Since the beginning, we’ve always avoided allowing this capability. We felt it went counter to how a bug tracking workflow should work. The problem we had with other bug tracking tools was that there was never an automatic assumption being made between the state of the issue and who should be working on that issue.
So, if John assigned a bug to Jane, and Jane had a question, she’d have to ask the question, potentially change the state of the issue (“Missing information”) and then re-assign the issue back to John. Our gripe was that the application should let John know he needs to respond to Jane’s question before she could continue working on it. With DoneDone, changing the status of the issue also determines who acts on it next.
Our worry was people would just assume they had to keep re-assigning the issue back to the creator if they had a question, or wanted the bug to be tested, etc. when this is not the case. The issue statuses determine who should act next.
Many of you, by emailing us, tweeting, or posting on our forum on GetSatisfaction, came up with some valid use cases where it really would help if we simply allowed the feature. Zak posted a couple of great examples on GetSatisfaction, where assigning an issue back to the creator makes complete sense:
Developer-A creates a bug and assigns it to Dev-B. Dev-B decides she doesn’t have time for it and wants to assign it back to Dev-A (who is perfectly capable of fixing the bug himself).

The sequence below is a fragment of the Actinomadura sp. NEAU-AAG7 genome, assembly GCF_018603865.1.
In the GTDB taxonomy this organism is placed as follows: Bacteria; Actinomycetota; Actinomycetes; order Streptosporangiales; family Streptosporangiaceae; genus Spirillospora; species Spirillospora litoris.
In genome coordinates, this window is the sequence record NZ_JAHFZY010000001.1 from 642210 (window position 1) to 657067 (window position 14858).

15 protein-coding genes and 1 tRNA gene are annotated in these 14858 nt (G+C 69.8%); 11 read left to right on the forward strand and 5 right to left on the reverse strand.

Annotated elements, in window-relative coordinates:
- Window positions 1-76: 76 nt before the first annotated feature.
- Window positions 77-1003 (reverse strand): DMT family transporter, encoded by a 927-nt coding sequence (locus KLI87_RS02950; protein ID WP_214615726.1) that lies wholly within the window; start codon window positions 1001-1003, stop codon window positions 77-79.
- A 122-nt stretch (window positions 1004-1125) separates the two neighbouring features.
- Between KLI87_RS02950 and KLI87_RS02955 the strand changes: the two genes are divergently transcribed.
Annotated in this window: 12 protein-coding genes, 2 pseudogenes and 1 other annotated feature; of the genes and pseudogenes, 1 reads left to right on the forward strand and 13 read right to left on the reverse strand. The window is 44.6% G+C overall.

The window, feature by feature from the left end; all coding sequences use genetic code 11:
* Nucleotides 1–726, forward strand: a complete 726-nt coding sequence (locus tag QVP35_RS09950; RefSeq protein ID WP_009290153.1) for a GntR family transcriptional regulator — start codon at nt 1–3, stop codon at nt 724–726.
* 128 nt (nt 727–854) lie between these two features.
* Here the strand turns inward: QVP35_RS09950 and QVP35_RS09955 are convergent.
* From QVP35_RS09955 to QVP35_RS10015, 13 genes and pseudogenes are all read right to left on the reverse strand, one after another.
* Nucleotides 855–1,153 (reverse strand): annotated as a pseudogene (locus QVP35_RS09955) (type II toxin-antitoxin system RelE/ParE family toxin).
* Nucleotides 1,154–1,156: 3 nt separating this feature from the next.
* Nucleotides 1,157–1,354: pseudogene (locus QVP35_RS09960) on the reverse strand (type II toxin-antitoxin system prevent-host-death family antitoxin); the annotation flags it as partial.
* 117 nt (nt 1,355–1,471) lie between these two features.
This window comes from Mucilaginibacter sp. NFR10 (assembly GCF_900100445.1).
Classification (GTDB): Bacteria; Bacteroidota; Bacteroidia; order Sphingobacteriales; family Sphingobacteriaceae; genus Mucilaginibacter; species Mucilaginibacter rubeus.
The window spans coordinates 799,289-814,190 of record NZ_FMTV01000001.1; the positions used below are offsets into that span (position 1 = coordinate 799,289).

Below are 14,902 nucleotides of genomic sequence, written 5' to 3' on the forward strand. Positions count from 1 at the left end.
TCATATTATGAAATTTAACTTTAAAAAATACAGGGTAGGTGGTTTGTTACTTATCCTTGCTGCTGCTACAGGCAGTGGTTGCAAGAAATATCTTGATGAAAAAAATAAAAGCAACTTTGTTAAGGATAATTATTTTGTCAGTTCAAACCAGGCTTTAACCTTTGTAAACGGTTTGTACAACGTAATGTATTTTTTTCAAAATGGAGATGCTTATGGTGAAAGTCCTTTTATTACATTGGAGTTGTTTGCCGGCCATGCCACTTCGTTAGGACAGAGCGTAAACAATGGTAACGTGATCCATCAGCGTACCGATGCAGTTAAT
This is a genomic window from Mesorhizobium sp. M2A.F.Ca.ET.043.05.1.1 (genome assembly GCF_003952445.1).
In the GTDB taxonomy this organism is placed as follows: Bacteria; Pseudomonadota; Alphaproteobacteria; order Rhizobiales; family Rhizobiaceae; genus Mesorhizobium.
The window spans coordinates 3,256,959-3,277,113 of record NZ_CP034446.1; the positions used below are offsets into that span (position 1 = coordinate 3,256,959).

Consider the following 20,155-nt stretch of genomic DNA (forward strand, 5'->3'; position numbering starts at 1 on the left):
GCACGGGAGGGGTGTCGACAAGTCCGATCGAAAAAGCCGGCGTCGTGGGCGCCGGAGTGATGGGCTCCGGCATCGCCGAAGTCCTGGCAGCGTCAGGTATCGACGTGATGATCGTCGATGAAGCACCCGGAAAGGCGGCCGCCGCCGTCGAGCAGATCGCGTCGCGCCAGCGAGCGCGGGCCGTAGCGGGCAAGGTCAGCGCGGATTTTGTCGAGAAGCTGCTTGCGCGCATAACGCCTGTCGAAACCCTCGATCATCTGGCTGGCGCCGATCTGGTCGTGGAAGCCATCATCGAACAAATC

And another: Dev-A creates a bug and assigns it to himself. After making progress he gets stuck and decides Dev-B should take over. Then, after staring at the code for 5 minutes, Dev-A finds the solution and kindly asks Dev-B to assign it back to him.
….Currently this restraint seems to do nothing but punish developers for taking initiative and logging their bugs as they find and fix them.
After enough internal debate, we’ve finally decided to allow this feature. If you are the issue creator, issue resolver, or an admin, you can re-assign any issue back to the person who created it. In the case where an open issue is in a state other than “In Progress”, or “Ready for Next Release” the issue goes back to the “Open” state – self-assigned issues can only be in those two states.
We hope you find this new addition helpful, and understand why it took us so long to get it in. Thanks for your continued support!